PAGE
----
Another great build and a new challenge. I ran into Rob at the US Custom Harvesters convention and he asked about a rebuild of a KW T660 he had created. Eager to make a Frederick Harvesting model I said heck yeah! While I waited for Rob to send me his truck I went online and bought a practice truck. The build started with a Johnny Lightening T660 made by Speccast.
To disassemble the truck was pretty straight forward. No surprises and not too many parts. Most came off with ease and surprisingly, I did not break any as they came off… whew! House paint stripper cleaned off the paint with a nice bath in hot soapy water to remove any leftovers. I did use a wire wheel on a couple stubborn spots.
To chop the sleeper I drew a line below the top window on the sleeper and made the cut with my band saw. The cut edge was cleaned up and leveled with my stationary disk sander. The opening was covered with an oversized piece of flat styrene. Once a copious amount of glue was dry I cut the excess off with my exacto knife. The front edge of the styrene had a noticeable seem that needed filling. Using Testors model glue I ran a bead along the front edge. Once dry I used a sanding disk in my variable speed Dremel to clean up and blend the edges to remove any noticeable seems. I had to run a second bead of glue as the edges were not as clean as I like. At this point I was happy how the truck I bought was progressing.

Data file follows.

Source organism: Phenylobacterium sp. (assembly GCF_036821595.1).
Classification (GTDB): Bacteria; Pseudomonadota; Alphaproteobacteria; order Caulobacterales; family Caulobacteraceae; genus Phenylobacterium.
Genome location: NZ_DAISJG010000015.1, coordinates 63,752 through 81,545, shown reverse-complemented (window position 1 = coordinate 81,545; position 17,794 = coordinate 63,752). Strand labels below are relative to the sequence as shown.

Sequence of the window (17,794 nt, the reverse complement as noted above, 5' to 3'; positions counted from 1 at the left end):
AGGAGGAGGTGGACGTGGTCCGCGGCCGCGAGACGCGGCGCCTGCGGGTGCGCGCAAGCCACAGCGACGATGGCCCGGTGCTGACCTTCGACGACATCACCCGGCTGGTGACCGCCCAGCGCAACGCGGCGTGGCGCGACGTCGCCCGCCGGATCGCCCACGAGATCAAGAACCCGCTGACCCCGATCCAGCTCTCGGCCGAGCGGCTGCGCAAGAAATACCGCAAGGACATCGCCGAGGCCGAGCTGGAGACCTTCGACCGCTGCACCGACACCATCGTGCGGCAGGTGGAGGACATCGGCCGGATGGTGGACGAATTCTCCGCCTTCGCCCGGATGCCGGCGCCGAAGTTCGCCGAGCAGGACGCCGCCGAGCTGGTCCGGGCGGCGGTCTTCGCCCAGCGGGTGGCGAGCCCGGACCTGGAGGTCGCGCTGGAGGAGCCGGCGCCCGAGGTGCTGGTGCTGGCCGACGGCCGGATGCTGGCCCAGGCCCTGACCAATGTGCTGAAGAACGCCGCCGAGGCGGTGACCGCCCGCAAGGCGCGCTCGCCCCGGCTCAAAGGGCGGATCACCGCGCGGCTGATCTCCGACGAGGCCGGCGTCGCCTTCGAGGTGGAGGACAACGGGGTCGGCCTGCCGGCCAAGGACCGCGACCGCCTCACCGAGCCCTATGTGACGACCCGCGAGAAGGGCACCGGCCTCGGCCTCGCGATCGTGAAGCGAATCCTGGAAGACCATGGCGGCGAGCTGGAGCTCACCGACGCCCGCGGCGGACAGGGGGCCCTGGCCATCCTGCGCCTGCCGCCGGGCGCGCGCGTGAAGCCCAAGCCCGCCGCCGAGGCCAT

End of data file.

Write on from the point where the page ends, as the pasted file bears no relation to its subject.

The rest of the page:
When Rob’s truck arrived I went ahead and dismantled it and began reworking it at the same time. A good wipe down with lacquer thinner and self etching primer went on. Kenworth Medium Blue metallic was a challenge to find. With Rob’s approval we settled on a version of Medium Blue Metallic by Duplicolor. It is still a bit too blue compared to the real trucks, perhaps in time I will get a better color. There is a Ford color that looks closer but….
Reassembly went well. A DCP (DieCast Promotions) frame was used versus the factory frame. The real truck has duals, the original frame came with super singles. Not good enough. Plus the DCP frames are nicer all the way around with better wheels and tires. Plus these frames match DCP trailers perfectly. The chosen frame came from a DCP Freightliner Century I bought to salvage the frame. The take off parts were sold off.
The parts reattached well. By taking time to remove them without breaking important parts they went on slick. The fairing that houses the fuel tanks and attaches to the frame had chrome pieces on the real truck. In my decal stash I found some lights by Nomax Custom Trucks that had just enough chrome that I could cut small pieces to fit between the steps below the doors and leading up behind the sleeper. I admit this was a super tedious job and require a taste of super glue in spots to keep them on. This was a great project for a favorite custom cutting outfit right here in my home state.
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